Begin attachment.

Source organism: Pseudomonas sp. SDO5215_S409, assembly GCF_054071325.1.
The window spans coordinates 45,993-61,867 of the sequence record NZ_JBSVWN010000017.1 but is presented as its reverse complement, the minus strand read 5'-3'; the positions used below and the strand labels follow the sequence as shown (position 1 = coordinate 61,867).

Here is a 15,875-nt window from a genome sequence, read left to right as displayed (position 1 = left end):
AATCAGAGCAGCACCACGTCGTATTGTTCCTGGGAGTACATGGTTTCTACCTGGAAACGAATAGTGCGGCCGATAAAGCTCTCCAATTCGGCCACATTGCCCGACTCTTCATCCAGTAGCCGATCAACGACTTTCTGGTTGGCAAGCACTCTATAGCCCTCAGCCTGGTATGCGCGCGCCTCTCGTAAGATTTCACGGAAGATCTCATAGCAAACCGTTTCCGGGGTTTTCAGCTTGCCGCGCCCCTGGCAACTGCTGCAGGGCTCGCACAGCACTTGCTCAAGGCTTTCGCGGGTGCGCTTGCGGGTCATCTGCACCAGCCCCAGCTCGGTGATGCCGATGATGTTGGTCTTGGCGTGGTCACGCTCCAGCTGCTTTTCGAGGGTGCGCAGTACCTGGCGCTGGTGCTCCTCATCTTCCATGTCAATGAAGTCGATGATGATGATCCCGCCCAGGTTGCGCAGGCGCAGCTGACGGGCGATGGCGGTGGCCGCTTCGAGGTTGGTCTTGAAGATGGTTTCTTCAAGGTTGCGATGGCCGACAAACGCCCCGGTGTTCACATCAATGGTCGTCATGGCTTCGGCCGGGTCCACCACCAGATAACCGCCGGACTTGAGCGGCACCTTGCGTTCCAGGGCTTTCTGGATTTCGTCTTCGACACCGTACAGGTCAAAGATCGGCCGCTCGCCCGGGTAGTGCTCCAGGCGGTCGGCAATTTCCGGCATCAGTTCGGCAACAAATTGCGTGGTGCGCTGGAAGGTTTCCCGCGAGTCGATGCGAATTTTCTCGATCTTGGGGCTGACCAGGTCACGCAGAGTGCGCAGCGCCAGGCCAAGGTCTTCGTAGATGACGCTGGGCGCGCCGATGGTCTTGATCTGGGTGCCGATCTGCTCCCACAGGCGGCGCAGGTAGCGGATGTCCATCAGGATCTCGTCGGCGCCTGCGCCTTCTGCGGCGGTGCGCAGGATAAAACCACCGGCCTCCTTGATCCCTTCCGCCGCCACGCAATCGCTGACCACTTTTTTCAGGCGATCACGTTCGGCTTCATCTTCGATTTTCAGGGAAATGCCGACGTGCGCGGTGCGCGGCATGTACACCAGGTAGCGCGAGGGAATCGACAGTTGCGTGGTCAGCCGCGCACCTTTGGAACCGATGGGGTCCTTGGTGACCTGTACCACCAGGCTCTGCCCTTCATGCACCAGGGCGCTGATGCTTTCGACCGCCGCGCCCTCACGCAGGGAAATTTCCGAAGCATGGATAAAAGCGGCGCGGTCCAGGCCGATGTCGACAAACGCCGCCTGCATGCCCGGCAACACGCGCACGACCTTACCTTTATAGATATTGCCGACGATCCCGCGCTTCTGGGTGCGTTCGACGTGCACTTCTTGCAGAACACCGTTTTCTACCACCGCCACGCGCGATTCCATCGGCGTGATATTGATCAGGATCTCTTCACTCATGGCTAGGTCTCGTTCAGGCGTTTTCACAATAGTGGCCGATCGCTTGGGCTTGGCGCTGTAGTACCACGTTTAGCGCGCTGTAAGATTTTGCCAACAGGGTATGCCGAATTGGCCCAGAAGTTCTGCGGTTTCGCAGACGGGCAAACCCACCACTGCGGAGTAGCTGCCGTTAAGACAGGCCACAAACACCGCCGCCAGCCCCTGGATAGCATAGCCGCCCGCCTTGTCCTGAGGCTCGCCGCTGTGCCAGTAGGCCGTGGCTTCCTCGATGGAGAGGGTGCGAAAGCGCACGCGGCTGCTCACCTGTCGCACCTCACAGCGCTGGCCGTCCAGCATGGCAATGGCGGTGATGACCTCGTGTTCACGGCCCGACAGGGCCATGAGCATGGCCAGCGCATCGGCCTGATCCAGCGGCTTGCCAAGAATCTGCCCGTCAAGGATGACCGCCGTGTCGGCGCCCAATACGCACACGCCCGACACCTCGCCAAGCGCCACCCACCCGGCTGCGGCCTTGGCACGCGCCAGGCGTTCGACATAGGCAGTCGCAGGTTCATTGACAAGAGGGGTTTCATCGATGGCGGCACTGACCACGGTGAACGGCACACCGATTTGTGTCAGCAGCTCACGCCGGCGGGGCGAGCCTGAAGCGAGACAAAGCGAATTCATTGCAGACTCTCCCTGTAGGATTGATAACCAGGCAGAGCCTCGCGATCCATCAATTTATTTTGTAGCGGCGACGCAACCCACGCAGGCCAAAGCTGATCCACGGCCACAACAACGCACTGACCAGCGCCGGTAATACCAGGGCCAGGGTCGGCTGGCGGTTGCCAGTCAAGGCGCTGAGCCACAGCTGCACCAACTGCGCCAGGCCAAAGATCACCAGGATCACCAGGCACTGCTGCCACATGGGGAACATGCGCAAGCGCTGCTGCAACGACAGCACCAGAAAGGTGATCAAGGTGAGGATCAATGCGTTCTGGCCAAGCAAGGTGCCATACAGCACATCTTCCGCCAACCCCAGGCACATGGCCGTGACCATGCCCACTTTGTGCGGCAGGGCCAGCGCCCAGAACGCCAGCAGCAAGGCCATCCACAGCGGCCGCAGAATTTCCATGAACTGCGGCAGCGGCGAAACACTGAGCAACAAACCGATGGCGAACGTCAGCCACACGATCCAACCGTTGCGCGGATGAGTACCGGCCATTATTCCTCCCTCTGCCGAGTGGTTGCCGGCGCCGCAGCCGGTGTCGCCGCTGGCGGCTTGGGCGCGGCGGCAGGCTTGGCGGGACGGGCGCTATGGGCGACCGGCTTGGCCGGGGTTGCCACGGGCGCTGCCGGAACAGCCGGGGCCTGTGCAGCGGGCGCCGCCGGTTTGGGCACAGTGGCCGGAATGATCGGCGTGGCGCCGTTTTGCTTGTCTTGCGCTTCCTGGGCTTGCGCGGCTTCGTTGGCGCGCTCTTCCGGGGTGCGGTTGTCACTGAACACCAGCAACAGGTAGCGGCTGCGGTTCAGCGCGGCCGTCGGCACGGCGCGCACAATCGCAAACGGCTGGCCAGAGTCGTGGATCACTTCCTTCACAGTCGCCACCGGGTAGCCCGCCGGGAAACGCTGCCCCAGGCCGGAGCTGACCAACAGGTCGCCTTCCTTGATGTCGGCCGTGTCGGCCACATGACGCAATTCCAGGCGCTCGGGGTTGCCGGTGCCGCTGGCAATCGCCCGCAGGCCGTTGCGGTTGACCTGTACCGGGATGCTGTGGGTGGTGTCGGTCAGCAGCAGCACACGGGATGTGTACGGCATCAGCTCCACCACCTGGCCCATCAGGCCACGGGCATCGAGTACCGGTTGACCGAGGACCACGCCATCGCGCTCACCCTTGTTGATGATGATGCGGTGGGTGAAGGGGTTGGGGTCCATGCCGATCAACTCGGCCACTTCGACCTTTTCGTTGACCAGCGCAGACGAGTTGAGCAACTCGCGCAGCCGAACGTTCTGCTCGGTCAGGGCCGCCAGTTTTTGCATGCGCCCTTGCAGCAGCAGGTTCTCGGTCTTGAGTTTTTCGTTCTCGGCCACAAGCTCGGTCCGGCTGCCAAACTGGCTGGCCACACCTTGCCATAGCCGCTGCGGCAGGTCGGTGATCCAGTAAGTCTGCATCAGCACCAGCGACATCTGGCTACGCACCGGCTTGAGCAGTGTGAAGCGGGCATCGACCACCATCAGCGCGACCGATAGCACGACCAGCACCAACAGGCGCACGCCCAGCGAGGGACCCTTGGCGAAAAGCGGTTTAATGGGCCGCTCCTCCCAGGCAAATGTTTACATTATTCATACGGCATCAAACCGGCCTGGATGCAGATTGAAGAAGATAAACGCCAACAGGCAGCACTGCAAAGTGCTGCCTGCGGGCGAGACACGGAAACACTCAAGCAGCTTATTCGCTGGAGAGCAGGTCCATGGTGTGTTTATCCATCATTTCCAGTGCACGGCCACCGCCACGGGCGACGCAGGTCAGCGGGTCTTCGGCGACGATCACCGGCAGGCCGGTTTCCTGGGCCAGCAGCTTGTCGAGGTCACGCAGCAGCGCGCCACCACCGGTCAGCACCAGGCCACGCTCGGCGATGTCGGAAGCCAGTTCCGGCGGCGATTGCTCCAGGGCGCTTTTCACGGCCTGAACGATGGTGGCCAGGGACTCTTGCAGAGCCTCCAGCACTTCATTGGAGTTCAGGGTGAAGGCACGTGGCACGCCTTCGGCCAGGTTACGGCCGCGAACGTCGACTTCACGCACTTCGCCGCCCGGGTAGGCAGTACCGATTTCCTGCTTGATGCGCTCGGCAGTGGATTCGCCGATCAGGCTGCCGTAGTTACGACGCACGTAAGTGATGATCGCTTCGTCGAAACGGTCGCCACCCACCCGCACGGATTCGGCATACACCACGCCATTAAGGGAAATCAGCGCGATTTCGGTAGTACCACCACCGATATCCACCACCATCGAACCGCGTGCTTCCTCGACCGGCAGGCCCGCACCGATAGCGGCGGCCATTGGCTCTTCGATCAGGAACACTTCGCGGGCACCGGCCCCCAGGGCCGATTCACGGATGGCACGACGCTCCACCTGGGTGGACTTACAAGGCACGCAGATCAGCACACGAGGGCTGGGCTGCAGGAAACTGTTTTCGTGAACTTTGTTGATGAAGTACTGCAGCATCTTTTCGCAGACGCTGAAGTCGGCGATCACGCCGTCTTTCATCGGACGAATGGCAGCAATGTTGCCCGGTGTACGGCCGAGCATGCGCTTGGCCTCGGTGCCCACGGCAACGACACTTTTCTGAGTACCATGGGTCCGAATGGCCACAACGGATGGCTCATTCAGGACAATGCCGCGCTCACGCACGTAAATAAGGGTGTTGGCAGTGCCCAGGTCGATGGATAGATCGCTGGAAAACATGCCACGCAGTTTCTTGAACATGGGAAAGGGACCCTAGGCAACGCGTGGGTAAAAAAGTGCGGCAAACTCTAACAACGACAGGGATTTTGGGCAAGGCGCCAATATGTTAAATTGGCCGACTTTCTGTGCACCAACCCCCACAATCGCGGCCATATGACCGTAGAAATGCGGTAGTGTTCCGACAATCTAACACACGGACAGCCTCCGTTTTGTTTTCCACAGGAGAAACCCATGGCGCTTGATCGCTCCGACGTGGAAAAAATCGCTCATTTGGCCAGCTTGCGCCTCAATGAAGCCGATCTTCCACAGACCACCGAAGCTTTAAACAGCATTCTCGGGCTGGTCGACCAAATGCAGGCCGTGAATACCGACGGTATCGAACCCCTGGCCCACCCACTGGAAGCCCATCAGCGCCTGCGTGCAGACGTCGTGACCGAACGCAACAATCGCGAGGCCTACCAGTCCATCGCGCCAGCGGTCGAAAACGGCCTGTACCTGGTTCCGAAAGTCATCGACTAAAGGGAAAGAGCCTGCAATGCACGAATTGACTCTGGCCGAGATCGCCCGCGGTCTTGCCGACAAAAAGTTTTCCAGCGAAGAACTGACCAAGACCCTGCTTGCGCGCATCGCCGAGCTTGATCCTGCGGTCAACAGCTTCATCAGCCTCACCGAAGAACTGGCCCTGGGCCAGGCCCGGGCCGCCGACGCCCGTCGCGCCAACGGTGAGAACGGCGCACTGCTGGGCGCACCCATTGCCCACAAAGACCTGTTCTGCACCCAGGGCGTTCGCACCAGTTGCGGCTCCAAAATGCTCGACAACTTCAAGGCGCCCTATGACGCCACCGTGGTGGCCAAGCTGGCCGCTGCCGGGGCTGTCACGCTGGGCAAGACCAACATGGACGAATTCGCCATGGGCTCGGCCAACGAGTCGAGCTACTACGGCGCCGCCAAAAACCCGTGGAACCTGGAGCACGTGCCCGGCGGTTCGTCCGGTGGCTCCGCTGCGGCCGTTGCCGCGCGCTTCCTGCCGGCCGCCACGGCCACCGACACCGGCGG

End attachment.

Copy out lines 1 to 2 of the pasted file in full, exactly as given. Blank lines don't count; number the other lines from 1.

Source organism: Pseudomonas sp. SDO5215_S409, assembly GCF_054071325.1.
The window spans coordinates 45,993-61,867 of the sequence record NZ_JBSVWN010000017.1 but is presented as its reverse complement, the minus strand read 5'-3'; the positions used below and the strand labels follow the sequence as shown (position 1 = coordinate 61,867).